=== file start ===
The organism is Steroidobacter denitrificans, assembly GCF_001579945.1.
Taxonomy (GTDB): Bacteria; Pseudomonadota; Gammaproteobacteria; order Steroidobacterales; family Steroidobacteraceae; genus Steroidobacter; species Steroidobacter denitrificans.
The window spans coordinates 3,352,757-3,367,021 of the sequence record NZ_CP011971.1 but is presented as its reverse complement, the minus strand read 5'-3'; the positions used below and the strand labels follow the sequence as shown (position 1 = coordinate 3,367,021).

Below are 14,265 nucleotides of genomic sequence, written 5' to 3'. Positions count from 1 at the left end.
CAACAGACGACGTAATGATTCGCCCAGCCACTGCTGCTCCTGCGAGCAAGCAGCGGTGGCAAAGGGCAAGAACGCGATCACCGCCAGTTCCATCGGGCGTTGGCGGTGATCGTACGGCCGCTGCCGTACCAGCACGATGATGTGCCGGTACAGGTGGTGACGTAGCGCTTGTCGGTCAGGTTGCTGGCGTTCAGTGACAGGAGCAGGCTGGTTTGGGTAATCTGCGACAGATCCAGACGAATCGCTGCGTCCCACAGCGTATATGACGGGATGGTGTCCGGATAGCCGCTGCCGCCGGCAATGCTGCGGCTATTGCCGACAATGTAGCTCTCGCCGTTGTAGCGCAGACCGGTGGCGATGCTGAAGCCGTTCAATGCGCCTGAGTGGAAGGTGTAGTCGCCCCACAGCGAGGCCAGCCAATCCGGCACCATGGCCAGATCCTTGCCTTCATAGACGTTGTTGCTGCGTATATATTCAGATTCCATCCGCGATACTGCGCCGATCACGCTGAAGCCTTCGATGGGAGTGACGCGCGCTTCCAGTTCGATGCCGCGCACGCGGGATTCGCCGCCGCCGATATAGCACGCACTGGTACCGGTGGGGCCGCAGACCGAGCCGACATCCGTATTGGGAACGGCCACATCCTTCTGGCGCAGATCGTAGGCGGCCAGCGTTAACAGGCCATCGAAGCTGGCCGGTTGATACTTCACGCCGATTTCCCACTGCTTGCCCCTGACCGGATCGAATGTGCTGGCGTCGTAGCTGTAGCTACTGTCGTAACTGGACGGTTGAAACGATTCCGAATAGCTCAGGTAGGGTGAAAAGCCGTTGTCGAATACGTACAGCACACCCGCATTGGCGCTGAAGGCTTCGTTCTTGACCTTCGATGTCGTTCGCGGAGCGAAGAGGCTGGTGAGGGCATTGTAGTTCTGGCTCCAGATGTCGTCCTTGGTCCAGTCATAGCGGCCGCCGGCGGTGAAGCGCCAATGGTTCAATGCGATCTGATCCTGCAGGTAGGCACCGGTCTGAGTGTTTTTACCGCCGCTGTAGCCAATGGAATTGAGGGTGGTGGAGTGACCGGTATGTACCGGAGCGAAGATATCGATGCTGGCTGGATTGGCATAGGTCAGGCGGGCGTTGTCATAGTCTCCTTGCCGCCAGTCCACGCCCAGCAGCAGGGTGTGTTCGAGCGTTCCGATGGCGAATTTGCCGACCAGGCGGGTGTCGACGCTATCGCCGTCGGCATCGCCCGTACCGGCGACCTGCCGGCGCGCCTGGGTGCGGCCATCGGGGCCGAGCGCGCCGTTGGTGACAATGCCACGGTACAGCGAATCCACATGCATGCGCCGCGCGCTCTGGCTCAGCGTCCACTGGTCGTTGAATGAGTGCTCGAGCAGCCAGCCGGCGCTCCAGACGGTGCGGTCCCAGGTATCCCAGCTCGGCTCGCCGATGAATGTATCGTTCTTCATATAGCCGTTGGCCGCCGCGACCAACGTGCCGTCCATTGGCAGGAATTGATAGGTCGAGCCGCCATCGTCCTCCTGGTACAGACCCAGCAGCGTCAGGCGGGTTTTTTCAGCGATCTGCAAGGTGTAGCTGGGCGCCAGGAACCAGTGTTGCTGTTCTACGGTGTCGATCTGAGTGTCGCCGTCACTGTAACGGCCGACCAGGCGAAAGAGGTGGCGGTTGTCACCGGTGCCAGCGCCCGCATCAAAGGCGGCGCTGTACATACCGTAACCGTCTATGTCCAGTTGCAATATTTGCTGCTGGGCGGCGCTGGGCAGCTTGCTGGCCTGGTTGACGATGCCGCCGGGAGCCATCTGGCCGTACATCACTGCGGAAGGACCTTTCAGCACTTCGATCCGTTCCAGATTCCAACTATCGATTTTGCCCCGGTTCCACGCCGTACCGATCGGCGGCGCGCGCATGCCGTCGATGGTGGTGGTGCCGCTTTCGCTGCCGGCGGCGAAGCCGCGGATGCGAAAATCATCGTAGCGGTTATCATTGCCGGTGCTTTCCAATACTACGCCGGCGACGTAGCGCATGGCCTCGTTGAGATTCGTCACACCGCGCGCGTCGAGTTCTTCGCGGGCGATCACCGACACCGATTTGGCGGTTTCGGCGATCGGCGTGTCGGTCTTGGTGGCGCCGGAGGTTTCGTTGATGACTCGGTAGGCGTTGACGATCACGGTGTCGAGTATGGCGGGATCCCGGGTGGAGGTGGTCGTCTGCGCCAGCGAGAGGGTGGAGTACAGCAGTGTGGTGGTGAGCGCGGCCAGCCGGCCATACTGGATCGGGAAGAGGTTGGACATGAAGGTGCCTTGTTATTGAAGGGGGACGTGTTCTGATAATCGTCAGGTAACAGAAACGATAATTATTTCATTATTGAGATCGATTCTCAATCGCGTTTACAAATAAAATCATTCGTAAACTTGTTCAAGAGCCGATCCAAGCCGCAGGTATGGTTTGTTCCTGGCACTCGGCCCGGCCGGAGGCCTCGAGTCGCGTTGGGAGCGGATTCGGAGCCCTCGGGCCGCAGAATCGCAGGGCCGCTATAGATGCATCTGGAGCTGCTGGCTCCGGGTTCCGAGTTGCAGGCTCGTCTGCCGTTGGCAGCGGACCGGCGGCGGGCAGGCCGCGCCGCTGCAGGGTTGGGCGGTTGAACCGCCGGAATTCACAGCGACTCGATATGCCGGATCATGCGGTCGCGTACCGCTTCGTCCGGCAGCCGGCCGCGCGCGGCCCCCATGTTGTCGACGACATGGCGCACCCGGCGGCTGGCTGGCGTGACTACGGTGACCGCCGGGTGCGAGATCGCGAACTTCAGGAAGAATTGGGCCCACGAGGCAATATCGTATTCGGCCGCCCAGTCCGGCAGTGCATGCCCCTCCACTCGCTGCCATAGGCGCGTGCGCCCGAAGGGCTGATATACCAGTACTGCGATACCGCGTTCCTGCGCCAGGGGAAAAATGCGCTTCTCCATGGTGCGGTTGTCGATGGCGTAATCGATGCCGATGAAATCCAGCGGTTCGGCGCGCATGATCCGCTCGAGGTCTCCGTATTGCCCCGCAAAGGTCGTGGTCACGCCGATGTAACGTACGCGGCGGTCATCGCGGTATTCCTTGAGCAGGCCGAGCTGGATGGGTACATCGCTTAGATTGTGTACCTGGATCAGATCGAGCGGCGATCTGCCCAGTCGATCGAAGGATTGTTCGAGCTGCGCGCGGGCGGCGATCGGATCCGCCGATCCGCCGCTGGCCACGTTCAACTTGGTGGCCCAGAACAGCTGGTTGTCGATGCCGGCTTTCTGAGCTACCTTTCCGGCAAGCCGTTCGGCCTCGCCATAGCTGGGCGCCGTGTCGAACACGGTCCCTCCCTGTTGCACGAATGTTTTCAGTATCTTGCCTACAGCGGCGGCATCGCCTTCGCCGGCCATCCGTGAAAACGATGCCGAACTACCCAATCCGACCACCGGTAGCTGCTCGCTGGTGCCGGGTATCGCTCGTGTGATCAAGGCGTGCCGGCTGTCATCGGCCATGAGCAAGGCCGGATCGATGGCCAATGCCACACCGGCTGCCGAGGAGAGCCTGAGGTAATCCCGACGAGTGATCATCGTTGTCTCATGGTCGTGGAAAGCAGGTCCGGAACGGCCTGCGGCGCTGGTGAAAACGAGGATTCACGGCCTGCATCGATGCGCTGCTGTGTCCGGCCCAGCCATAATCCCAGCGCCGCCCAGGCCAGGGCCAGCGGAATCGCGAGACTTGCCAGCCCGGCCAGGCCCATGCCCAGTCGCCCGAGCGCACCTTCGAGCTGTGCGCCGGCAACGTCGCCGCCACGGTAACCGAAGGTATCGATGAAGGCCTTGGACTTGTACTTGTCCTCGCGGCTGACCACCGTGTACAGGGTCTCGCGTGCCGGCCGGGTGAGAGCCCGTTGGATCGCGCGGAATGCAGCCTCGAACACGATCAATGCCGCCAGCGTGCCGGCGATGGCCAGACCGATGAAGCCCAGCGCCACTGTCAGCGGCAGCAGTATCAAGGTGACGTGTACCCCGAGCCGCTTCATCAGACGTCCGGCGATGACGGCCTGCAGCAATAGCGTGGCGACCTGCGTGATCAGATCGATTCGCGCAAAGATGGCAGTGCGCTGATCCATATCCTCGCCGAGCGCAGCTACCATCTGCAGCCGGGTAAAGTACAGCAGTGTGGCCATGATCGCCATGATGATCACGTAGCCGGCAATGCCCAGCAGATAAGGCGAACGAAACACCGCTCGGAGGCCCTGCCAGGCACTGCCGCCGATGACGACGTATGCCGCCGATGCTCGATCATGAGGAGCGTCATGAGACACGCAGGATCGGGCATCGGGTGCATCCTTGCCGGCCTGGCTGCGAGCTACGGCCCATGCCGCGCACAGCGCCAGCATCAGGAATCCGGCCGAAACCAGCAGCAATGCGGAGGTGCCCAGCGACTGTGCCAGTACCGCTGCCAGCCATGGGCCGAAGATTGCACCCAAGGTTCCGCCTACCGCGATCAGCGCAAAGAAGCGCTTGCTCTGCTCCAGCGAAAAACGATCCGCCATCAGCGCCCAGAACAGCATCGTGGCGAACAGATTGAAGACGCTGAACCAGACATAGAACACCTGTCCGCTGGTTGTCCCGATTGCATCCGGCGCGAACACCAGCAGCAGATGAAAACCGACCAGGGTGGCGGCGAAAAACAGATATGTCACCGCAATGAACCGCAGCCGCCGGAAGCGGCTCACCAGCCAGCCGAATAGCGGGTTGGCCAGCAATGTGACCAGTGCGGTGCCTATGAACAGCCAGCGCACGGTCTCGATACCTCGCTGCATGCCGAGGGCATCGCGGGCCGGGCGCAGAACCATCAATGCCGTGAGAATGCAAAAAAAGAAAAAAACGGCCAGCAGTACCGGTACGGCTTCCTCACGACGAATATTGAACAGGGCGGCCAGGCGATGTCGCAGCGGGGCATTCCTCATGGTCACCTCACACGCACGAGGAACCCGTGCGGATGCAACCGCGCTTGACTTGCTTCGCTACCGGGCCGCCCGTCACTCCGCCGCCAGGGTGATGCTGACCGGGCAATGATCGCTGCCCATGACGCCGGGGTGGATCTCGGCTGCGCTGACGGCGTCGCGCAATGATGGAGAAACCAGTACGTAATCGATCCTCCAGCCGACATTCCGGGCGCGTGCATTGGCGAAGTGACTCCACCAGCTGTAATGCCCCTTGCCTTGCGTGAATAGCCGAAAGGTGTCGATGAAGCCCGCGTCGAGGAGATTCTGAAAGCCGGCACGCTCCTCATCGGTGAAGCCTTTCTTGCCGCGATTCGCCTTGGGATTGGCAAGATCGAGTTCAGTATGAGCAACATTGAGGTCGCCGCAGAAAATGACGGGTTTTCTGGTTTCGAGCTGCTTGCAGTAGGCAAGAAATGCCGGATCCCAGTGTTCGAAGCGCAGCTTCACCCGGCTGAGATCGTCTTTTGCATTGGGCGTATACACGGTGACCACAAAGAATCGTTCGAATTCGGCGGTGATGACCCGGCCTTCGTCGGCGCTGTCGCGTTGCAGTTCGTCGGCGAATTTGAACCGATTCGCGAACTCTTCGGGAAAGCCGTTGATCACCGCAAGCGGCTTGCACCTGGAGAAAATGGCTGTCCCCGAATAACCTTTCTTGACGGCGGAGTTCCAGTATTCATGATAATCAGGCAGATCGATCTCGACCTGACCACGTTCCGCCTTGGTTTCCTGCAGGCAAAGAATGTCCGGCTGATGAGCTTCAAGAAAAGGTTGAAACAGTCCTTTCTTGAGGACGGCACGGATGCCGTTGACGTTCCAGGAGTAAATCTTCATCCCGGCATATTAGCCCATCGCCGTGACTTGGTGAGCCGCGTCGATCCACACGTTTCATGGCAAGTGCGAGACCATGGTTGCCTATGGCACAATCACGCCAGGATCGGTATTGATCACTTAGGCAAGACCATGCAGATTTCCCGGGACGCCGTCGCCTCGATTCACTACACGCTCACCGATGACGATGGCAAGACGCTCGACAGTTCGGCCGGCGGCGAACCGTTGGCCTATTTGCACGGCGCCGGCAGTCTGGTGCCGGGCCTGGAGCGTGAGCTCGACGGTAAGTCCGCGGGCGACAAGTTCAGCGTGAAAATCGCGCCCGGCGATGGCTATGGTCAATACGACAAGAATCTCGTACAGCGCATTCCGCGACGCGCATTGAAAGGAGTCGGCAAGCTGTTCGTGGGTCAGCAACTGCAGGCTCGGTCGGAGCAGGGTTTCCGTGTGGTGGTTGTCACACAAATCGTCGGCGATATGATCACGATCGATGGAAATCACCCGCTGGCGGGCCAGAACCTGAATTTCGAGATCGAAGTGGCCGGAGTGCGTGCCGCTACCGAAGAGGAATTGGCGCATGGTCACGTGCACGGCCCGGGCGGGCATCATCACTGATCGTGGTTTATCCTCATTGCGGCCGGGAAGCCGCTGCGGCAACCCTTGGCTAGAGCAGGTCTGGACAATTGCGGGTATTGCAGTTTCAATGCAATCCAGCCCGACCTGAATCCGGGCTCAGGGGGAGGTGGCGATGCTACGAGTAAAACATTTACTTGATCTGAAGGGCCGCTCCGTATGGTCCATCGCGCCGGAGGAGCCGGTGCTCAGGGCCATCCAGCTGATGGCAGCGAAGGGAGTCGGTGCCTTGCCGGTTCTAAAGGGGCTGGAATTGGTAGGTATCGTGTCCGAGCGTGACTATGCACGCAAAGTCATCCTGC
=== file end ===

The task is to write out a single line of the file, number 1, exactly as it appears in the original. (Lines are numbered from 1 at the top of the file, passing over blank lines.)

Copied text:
The organism is Steroidobacter denitrificans, assembly GCF_001579945.1.